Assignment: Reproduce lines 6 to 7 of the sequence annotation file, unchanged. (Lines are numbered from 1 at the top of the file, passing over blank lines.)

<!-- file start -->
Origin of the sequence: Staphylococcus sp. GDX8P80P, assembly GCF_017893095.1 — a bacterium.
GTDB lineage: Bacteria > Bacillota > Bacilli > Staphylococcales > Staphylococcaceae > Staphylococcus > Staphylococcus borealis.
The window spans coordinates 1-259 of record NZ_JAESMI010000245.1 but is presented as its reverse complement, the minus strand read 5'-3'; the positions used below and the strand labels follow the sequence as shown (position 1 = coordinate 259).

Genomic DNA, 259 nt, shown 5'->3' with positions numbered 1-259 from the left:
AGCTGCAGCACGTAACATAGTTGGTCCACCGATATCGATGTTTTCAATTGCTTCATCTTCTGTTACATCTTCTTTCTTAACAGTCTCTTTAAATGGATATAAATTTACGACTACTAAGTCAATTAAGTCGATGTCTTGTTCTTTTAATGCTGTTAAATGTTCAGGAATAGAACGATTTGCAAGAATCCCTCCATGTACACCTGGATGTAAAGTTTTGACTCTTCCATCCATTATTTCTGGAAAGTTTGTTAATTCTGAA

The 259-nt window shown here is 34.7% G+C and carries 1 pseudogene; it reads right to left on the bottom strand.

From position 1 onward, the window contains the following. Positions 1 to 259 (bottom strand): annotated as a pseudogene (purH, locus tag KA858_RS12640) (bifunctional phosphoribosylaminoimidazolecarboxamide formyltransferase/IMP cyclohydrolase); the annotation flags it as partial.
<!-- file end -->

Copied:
The 259-nt window shown here is 34.7% G+C and carries 1 pseudogene; it reads right to left on the bottom strand.

From position 1 onward, the window contains the following. Positions 1 to 259 (bottom strand): annotated as a pseudogene (purH, locus tag KA858_RS12640) (bifunctional phosphoribosylaminoimidazolecarboxamide formyltransferase/IMP cyclohydrolase); the annotation flags it as partial.